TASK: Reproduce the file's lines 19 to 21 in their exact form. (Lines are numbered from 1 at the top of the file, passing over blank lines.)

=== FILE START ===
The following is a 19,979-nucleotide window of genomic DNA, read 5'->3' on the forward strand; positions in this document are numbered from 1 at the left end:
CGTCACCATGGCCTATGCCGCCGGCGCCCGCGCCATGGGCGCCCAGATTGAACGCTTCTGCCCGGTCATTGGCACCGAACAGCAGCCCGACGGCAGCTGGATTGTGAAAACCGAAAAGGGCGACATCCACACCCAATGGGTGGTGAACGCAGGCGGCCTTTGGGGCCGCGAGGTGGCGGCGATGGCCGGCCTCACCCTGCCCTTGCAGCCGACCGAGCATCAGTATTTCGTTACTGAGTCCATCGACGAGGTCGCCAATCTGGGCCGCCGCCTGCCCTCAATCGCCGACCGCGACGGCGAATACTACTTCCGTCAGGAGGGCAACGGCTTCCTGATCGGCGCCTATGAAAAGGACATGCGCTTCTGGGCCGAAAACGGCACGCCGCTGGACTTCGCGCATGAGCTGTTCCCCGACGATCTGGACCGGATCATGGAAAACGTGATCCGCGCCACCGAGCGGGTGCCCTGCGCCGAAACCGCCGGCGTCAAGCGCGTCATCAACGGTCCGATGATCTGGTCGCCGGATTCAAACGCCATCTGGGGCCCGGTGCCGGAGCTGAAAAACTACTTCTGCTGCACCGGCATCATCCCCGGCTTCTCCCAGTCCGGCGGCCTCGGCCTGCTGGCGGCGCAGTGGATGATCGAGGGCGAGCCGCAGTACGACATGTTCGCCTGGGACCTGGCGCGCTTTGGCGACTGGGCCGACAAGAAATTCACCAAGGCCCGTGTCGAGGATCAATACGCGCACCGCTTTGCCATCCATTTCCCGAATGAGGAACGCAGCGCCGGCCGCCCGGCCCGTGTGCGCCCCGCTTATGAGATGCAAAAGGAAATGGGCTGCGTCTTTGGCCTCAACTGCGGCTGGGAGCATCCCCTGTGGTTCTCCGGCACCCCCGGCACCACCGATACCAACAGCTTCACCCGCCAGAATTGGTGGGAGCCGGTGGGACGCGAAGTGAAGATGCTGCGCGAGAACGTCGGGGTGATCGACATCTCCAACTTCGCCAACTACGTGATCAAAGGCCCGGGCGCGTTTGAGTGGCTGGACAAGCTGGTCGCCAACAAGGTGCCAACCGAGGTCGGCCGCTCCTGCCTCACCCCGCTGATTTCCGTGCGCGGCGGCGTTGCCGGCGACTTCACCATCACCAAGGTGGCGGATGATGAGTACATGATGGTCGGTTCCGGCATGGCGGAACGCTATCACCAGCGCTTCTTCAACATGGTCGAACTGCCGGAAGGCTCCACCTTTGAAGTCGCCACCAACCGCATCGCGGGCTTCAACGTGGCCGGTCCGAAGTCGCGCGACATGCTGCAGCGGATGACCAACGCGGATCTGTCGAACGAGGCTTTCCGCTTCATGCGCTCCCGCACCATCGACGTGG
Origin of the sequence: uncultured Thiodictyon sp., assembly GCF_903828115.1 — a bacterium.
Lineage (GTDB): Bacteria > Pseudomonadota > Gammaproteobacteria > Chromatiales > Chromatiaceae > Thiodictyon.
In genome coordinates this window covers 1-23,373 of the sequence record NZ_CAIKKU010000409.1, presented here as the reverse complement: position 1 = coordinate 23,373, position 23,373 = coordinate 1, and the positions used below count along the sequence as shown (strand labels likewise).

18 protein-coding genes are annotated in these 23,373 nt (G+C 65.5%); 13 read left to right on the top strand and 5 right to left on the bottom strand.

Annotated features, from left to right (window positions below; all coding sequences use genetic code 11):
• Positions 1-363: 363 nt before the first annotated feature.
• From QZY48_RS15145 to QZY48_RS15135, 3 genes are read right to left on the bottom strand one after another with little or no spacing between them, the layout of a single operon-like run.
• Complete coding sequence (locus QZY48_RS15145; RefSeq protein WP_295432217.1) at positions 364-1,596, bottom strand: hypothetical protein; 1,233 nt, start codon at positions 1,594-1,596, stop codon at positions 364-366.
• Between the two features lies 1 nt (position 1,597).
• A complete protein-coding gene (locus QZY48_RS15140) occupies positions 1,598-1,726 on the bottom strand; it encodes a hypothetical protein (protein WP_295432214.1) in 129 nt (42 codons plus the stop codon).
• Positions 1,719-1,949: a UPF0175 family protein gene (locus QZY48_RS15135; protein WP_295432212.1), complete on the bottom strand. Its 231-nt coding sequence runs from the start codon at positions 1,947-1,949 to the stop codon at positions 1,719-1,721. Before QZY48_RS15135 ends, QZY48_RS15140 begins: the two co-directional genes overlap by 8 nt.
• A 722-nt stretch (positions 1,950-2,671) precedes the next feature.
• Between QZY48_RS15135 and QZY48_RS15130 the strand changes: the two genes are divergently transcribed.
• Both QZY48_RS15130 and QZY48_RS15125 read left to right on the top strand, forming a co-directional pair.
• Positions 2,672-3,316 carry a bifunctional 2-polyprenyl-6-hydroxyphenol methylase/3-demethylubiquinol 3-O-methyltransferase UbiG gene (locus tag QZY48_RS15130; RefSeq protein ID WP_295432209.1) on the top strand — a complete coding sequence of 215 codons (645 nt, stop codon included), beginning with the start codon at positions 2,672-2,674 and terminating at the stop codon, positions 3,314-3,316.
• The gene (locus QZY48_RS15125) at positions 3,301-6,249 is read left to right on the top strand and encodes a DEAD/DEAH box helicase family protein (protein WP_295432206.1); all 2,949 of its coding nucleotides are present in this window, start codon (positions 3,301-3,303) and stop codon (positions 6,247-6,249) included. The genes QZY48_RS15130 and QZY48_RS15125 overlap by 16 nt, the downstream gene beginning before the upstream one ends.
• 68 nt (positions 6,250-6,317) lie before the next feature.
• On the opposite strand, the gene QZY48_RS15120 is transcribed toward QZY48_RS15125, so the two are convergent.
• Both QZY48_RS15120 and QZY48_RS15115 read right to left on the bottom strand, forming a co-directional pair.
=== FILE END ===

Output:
• 68 nt (positions 6,250-6,317) lie before the next feature.
• On the opposite strand, the gene QZY48_RS15120 is transcribed toward QZY48_RS15125, so the two are convergent.
• Both QZY48_RS15120 and QZY48_RS15115 read right to left on the bottom strand, forming a co-directional pair.